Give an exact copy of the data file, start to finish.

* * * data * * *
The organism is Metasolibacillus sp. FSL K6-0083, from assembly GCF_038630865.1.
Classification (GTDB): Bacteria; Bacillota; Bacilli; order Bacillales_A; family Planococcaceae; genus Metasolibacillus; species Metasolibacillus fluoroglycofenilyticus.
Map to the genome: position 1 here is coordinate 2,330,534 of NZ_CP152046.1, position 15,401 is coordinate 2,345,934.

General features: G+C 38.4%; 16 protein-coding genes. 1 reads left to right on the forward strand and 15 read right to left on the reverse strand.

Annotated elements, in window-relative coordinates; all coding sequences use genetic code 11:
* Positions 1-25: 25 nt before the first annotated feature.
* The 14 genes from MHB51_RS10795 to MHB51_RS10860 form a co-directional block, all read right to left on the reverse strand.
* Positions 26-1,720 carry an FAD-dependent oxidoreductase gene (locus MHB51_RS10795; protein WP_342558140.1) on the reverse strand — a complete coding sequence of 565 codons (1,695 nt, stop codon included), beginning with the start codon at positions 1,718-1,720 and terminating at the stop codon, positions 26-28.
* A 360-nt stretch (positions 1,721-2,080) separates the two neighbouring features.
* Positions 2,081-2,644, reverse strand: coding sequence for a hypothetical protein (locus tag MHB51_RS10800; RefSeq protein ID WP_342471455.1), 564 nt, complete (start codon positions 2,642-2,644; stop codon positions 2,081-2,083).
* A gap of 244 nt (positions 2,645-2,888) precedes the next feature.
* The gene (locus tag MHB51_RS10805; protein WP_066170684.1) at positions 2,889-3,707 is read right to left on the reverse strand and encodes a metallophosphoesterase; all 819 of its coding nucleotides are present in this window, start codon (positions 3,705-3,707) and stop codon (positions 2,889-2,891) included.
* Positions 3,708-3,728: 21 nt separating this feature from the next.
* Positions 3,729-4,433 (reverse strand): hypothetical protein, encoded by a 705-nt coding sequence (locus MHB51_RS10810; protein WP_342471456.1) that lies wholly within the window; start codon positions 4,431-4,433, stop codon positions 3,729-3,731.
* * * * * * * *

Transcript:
The organism is Metasolibacillus sp. FSL K6-0083, from assembly GCF_038630865.1.
Classification (GTDB): Bacteria; Bacillota; Bacilli; order Bacillales_A; family Planococcaceae; genus Metasolibacillus; species Metasolibacillus fluoroglycofenilyticus.
Map to the genome: position 1 here is coordinate 2,330,534 of NZ_CP152046.1, position 15,401 is coordinate 2,345,934.

General features: G+C 38.4%; 16 protein-coding genes. 1 reads left to right on the forward strand and 15 read right to left on the reverse strand.

Annotated elements, in window-relative coordinates; all coding sequences use genetic code 11:
* Positions 1-25: 25 nt before the first annotated feature.
* The 14 genes from MHB51_RS10795 to MHB51_RS10860 form a co-directional block, all read right to left on the reverse strand.
* Positions 26-1,720 carry an FAD-dependent oxidoreductase gene (locus MHB51_RS10795; protein WP_342558140.1) on the reverse strand — a complete coding sequence of 565 codons (1,695 nt, stop codon included), beginning with the start codon at positions 1,718-1,720 and terminating at the stop codon, positions 26-28.
* A 360-nt stretch (positions 1,721-2,080) separates the two neighbouring features.
* Positions 2,081-2,644, reverse strand: coding sequence for a hypothetical protein (locus tag MHB51_RS10800; RefSeq protein ID WP_342471455.1), 564 nt, complete (start codon positions 2,642-2,644; stop codon positions 2,081-2,083).
* A gap of 244 nt (positions 2,645-2,888) precedes the next feature.
* The gene (locus tag MHB51_RS10805; protein WP_066170684.1) at positions 2,889-3,707 is read right to left on the reverse strand and encodes a metallophosphoesterase; all 819 of its coding nucleotides are present in this window, start codon (positions 3,705-3,707) and stop codon (positions 2,889-2,891) included.
* Positions 3,708-3,728: 21 nt separating this feature from the next.
* Positions 3,729-4,433 (reverse strand): hypothetical protein, encoded by a 705-nt coding sequence (locus MHB51_RS10810; protein WP_342471456.1) that lies wholly within the window; start codon positions 4,431-4,433, stop codon positions 3,729-3,731.